Jess Silver: Redefining Disability through adaptive fitness

Professionally, Jess Silver is an accomplished communications professional, published author, adaptive fitness trainer and multilingual educator with a passion for travel and making a positive difference in the world.

Quite apart from what they do though, what really defines a person is who they are. Silver is a passionate physical activity and inclusion advocate and dynamic thought -leader who is constantly challenging herself and those around her to expand their vision of what is possible.

As a person who grew up with Cerebral Palsy, Silver has for a number of years been a proponent for CP awareness in the context of sport and physical activity.  

“I’ve been a sport fan since childhood,” she told me. “I relate strongly to professional athletes because of their physical training regimen to excel in their sport and the mental toughness they develop.”

And Silver has made it her mission to train like one. While many individuals with disabilities are encouraged to take part in only gentle physical activity or are sidelined altogether for fear of injury, Silver lifts weights and engages in functional fitness activities daily to build energy and stamina.

“My passion for adaptive fitness came out of my own pursuit for it,” she shared. A number of years ago, Silver struggled to exercise in the way she wanted to. That was until she found a gym where she could train despite her physical limitations, together with a trainer who researched the adaptations she needed and challenged her to excel regardless of her disability.

In 2015, Silver, who lives in Toronto founded Flex for Access, launched originally as a social media campaign to raise awareness of Cerebral Palsy and other physical disabilities. “I wanted to create awareness not in the context of pity,” she reflected, “but to redefine accessibility in the context of accessibility for and within the adaptive fitness industry, and to create opportunities for individuals like me to engage with adaptive fitness in mainstream gyms.”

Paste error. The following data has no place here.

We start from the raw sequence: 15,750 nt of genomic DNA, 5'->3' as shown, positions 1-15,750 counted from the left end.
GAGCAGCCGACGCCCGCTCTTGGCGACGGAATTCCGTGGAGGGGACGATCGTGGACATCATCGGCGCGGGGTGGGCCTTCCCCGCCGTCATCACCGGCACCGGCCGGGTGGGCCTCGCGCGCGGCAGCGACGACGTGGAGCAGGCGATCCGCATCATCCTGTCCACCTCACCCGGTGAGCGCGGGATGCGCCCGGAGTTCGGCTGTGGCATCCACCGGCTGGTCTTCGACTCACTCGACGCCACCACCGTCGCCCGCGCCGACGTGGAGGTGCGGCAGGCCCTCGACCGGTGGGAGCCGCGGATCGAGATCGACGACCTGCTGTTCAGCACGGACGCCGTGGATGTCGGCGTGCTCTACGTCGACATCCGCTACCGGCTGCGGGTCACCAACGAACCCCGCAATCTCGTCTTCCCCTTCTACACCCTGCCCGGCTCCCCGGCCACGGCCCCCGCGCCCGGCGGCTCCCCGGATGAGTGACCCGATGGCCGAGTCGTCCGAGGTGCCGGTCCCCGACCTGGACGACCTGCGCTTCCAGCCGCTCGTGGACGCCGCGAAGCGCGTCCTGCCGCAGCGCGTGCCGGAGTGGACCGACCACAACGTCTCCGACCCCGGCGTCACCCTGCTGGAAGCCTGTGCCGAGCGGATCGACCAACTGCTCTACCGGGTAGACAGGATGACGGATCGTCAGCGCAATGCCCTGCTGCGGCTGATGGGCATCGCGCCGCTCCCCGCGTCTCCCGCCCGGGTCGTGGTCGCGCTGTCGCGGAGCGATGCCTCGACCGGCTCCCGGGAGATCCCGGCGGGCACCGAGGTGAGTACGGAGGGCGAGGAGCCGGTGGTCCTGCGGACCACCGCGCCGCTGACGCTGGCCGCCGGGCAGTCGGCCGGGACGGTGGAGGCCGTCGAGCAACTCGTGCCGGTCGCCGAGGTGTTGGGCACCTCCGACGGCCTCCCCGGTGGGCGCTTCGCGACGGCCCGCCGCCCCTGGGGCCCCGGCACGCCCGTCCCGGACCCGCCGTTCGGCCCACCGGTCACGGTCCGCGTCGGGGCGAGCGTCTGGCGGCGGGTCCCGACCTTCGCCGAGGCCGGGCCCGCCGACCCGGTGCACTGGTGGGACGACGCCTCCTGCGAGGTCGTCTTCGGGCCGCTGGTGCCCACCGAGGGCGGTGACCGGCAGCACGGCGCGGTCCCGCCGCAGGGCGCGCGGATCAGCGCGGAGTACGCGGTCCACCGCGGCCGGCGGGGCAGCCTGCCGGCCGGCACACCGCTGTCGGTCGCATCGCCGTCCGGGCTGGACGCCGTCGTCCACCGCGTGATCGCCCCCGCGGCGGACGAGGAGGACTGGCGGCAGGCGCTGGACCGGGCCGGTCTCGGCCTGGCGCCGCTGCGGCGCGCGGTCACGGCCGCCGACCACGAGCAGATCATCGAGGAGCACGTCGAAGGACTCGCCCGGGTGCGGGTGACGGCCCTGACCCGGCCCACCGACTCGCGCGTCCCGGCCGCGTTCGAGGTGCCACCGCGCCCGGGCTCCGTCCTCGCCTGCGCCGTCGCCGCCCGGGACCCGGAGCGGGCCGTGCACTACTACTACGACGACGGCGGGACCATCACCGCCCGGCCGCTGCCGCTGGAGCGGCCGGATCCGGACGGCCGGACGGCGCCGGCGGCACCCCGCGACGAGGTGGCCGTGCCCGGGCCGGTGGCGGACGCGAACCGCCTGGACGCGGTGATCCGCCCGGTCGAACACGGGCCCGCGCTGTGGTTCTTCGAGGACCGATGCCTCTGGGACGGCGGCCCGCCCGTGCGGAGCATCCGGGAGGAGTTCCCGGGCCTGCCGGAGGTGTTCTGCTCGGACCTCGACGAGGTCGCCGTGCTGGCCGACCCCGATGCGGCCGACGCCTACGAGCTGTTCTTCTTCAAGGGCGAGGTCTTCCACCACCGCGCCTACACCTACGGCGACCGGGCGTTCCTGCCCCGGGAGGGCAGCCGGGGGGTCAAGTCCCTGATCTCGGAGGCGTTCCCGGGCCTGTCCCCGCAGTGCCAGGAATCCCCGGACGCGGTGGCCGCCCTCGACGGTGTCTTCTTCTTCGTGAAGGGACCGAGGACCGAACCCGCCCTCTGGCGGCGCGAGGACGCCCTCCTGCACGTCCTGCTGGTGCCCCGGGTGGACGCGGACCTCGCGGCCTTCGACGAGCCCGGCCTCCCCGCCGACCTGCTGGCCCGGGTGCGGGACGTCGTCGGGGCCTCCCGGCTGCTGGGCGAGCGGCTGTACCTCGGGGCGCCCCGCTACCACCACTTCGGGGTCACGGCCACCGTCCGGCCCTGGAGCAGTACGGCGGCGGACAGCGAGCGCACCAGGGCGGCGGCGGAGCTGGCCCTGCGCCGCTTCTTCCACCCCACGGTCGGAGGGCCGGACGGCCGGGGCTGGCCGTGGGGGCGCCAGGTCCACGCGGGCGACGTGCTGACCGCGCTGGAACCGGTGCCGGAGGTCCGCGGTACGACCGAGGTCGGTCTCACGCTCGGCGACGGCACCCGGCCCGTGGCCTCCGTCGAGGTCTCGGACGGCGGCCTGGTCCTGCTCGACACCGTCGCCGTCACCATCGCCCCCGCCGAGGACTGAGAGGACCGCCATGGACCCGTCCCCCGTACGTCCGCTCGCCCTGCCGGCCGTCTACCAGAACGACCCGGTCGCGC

The Flex for Access campaign gained enough traction that by 2017, Silver was able to transition it into a registered non-profit. Since then, the organization has raised over $20,000 to support adaptive fitness education initiatives, sports programs, and purchasing adaptive equipment. While it doesn’t have its own physical location, Flex for Access liaises with gyms and fitness professionals to offer support which enables the participation of clients with disabilities.

Today as a result of its popular social media presence, Flex for Access is known around the globe; the organization is connected with athletes and fitness leaders in countries as far-flung as Brazil and Australia. “It’s been an amazing journey to see it grow over the past six years,” Silver shared.

Closer to home, Flex for Access has developed a variety of partnerships with likeminded organizations including Parasport Ontario, private gyms and fitness studios, a number of universities and colleges, and canfitPro, a globally-recognized fitness certification program. The organization is also directing much-needed funding support to enable individuals with disabilities to access adaptive fitness training.

“Nobody should be limited by a diagnosis,” Silver emphasized. “It goes beyond attitude. We need to reframe society’s attitude about disability. I hope that through the different roles I have, I’m doing that. We have to move beyond talking about it. We need to create actional opportunities.”

For someone who has done so much already to create spaces for physical activity inclusion and influence hearts and minds, I wondered what might come next?

“I hope to continue to create larger partnerships with fitness facilities, general managers and professionals in the fitness industry,” she told me. “I’d also like to write a children’s book with a friend who’s in the publishing industry. I’ll be getting married next year which is a big milestone. I also hope to continue to train harder and continue to work with professors and faculty on knowledge translation so that disability is reframed both medically and within mainstream society.”

To learn more about Flex for Access and get involved, visit




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